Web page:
Antigenic canine histocompatibility polymorphisms were first studied by serological59,61 and cellular typing in mixed leukocyte culture systems.60,61 It was not until later that the term dog leukocyte antigen was introduced, and with it, the recognition that the histocompatibility complex could be divided into class I and class II regions. Subsequently, understanding of the molecular organization of the DLA region provided tools for molecular histocompatibility typing, which was facilitated by identification of convenient microsatellite polymorphisms within class I and class II regions that were inherited in a Mendelian fashion.68 As a consequence, molecular assessment of DLA class I and class II microsatellite marker polymorphisms,62,63 combined with DLA class II DRB1 allele sequencing,65,67 enabled high-resolution histocompatibility testing of canine families and rapid selection of DLA-identical donors.

Graft collection

Initial canine HCT studies involved the use of bone marrow as the source of haematopoietic progenitor cells obtained by aspiration from the humeral and femoral bones.23 Marrow cells stored at −80 °C in dimethyl sulfoxide were capable of recovering 80% of the haematopoietic colony forming units in vitro69 and induced haematopoietic reconstitution of lethally irradiated dogs.20,48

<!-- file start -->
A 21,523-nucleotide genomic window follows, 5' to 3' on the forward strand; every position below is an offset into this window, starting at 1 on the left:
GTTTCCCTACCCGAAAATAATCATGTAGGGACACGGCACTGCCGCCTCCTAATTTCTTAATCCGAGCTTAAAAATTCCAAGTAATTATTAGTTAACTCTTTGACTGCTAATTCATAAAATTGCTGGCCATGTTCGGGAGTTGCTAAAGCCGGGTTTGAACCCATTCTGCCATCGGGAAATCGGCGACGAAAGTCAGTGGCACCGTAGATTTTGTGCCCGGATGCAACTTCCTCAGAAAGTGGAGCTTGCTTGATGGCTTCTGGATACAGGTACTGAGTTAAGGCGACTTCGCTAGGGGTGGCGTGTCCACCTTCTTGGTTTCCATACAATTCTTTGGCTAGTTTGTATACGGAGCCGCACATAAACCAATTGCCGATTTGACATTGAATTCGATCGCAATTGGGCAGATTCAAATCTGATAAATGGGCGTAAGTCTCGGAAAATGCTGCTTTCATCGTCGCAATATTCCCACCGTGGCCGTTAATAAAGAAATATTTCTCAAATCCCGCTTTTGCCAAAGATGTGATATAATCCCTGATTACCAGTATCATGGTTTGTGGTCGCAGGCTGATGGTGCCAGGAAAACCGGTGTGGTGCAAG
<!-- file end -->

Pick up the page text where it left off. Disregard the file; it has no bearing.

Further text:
Subsequent experiments in the canine model showed that either autologous40,49,70 or allogeneic50,51,71,72 peripheral blood stem cells could be successfully used as substitutes for marrow grafts, leading to recovery of normal haematopoiesis after otherwise lethal marrow ablation. Quantitative studies of peripheral blood mononuclear cell (PBMC) grafting showed that approximately 10-fold more PBMCs than marrow cells were necessary to ensure stable engraftment.39,40 To induce expansion and/or peripheralization of haematopoietic progenitors from the marrow space into the peripheral blood, various mobilizing agents, such as cyclophosphamide (Cy)42; recombinant cytokines, including recombinant canine (rc) granulocyte colony-stimulating factor (G-CSF),43,45 rc stem cell factor (SCF, c-kit ligand),43,45 rc granulocyte–macrophage colony-stimulating factor44; or the recently described CXCR4 antagonist AMD3100,47 were evaluated in the canine model. In addition, to facilitate PBMC collection, numerous apheresis-based techniques have been adapted to dogs.19,23,72–78